I asked what she had done before becoming a Bunny. “Nothing much, a little modeling once in a while.” And what did she hope working as a Bunny would lead to? “I thought maybe I could save enough money to get some test shots and a composite and I could be a real model,” she said. “But after three months of this, I want to get married. Guys I wouldn’t look at before, now I think they aren’t so bad.” - location 1158
Many Bunnies regard plastic dry cleaner’s bags as dangerous for bosom stuffing because they make you perspire, thereby causing a weight loss where you least want it. Kleenex and absorbent cotton are preferred. - location 1230
The young student was shocked and confused as the march moved into a world lit by the revolving red lights of the police vehicles, rising smoke, and screaming fire engines. “He didn’t approve of violence,” she said about King, “and it isn’t right to do this.” - location 1483
“That’s it for me,” a neatly dressed young man said. “They do something like that to a man like King … a man like King.” For the leaders, the activist heroes, the dilemma was worse. Privately, most of them—even Rap Brown—had admitted they hoped in their hearts that King was right. “Now,” explained black militant author Addison Gayle, “we’re all a little scared. Because we have to believe our own rhetoric.” - location 1487
Though Smith was proud of the fact that men greatly outnumbered women on its faculty—a proof of seriousness still highlighted in the college catalogue even when I was there in the 1950s - location 2211
But even as the reporter and I discussed those interesting reasons why Smith had produced more than its share of independent achievers, we knew that all of them put together were less newsworthy than one Nancy Reagan. Any First Lady, no matter what she does or doesn’t do, is still more likely to top the lists of Most Admired Women than any woman who has succeeded on her own. - location 2215
When she admitted that, when first married, she assumed she had to clean bathrooms—until her husband stopped her by saying he hadn’t married her to clean bathrooms—there was the silence of envy. - location 2257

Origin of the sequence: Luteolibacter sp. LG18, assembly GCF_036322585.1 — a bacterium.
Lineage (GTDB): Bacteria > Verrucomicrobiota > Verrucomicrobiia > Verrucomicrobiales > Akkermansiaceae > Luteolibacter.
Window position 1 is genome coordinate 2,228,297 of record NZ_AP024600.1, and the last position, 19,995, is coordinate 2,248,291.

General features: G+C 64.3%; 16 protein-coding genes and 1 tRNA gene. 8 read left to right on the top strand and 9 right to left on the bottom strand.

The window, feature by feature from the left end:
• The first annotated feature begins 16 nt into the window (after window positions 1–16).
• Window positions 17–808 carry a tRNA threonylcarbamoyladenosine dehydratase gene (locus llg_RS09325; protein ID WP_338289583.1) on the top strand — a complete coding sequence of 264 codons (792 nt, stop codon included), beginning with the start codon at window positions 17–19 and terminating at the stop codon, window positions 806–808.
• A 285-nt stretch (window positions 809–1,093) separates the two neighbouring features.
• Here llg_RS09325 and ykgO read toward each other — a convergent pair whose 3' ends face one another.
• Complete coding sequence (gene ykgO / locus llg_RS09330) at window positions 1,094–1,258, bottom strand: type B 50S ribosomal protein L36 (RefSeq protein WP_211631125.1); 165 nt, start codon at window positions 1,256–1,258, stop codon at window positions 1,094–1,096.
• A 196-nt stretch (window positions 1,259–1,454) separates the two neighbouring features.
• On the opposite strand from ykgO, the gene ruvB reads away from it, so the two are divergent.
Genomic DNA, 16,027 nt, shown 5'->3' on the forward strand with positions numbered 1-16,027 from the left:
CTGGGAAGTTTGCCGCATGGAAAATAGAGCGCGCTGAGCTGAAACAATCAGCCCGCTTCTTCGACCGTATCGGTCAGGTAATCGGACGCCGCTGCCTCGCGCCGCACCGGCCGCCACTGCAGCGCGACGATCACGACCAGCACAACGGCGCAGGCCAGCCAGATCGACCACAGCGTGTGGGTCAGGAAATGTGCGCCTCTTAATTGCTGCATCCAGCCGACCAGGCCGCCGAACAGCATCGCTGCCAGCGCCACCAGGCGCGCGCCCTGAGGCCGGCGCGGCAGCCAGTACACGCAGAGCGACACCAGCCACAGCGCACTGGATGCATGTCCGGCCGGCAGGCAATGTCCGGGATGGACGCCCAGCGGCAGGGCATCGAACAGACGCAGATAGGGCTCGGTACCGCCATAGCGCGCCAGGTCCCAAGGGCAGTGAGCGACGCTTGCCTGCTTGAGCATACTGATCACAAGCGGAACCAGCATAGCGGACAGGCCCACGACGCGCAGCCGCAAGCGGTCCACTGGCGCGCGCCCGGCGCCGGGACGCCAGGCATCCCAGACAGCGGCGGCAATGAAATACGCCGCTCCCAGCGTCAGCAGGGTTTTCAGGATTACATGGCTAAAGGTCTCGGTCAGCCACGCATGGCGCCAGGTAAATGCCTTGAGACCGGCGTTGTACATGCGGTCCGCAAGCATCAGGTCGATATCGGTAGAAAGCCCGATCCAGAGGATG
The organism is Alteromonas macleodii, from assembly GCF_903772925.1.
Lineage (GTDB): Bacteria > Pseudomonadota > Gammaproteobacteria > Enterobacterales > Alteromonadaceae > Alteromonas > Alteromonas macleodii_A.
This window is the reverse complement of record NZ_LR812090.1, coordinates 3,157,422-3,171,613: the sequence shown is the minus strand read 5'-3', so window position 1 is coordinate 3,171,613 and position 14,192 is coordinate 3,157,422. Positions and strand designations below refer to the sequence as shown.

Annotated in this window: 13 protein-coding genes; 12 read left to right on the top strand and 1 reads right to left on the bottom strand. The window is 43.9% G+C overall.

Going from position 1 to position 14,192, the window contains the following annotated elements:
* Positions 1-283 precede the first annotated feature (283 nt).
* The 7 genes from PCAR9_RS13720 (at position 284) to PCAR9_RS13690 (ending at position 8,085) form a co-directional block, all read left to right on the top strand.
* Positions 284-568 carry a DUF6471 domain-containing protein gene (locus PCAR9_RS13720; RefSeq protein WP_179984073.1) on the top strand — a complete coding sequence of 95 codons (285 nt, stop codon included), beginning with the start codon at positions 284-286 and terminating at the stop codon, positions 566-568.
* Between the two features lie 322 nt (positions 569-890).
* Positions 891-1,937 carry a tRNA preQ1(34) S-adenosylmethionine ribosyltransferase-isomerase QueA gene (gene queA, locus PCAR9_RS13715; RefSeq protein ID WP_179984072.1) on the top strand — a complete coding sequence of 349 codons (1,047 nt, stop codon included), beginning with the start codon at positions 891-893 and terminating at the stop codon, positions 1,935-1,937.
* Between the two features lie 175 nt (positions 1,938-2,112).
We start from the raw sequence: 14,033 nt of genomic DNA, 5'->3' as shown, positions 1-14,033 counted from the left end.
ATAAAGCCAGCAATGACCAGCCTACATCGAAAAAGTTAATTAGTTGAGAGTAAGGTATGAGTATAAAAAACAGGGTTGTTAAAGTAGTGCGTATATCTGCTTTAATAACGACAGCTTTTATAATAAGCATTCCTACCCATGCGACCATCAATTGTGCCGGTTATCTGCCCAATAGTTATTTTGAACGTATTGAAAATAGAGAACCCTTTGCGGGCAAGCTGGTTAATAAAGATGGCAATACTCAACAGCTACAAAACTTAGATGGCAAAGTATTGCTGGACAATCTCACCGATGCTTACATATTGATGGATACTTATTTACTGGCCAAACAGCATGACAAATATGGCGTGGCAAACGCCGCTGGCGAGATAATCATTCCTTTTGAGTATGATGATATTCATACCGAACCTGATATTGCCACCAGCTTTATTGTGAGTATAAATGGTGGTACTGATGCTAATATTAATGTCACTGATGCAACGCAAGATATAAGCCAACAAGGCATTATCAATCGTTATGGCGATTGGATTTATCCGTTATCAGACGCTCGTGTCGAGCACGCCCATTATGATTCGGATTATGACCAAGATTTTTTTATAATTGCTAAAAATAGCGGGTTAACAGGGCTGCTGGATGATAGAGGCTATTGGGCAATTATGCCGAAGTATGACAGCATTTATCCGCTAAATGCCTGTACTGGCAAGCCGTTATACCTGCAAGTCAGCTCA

(I remember with gratitude the banner carried by some very old and bawdy women who led the parade while I was a student: hardly a man is now alive, who remembers the girls of ’95.) - location 2280
Only with the 1960s do the groups begin to show much racial diversity. My class, for instance, included not one black student, no Hispanic women, and only one Asian who wasn’t a foreign student. (As a freshman, I had asked a professor why none of the black applicants from my town had been admitted. His answer was a classic mix of racism and sexism: one had to be very careful about educating Negro girls because there weren’t enough educated Negro men to go around.) - location 2282
When she visited me in New York during her sixties and seventies, she always told taxi drivers that she was eighty years old (“so they will tell me how young I look”), - location 2563
we are becoming the men we wanted to marry. - location 2682
Art used to be definable as what men created. Crafts were made by women and natives. - location 2692
Until the 1970s, women had to choose between Miss or Mrs., thus identifying themselves by marital status in a way men did not. Now, more than a third of American women support Ms. as an alternative, an exact parallel of Mr., and so do government publications, business, and the media. - location 2698